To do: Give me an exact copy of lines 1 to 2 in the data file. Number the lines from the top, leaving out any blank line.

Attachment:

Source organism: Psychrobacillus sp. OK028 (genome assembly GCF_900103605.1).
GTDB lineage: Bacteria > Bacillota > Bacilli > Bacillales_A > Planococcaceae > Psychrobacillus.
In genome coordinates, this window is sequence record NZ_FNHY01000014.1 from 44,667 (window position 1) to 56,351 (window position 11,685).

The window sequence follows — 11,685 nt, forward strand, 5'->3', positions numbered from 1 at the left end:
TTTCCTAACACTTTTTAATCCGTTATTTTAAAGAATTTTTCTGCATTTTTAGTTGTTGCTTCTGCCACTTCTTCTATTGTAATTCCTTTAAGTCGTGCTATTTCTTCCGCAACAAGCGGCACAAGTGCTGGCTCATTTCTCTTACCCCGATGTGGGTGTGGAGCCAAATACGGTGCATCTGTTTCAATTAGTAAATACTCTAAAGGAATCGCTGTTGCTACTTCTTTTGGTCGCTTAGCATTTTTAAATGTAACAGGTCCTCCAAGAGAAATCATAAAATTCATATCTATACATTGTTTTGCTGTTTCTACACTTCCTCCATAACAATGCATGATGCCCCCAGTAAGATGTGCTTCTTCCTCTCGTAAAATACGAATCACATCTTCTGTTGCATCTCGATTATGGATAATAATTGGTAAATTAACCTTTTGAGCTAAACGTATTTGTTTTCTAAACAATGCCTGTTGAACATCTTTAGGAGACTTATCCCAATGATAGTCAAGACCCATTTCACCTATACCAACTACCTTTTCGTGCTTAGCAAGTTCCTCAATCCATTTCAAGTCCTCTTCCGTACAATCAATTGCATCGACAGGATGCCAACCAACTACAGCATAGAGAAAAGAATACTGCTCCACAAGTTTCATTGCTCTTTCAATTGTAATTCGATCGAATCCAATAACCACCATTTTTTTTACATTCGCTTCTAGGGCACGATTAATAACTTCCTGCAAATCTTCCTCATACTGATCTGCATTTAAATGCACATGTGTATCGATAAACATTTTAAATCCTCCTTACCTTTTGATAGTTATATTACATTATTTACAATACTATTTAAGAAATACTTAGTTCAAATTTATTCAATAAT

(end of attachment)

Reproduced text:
Source organism: Psychrobacillus sp. OK028 (genome assembly GCF_900103605.1).
GTDB lineage: Bacteria > Bacillota > Bacilli > Bacillales_A > Planococcaceae > Psychrobacillus.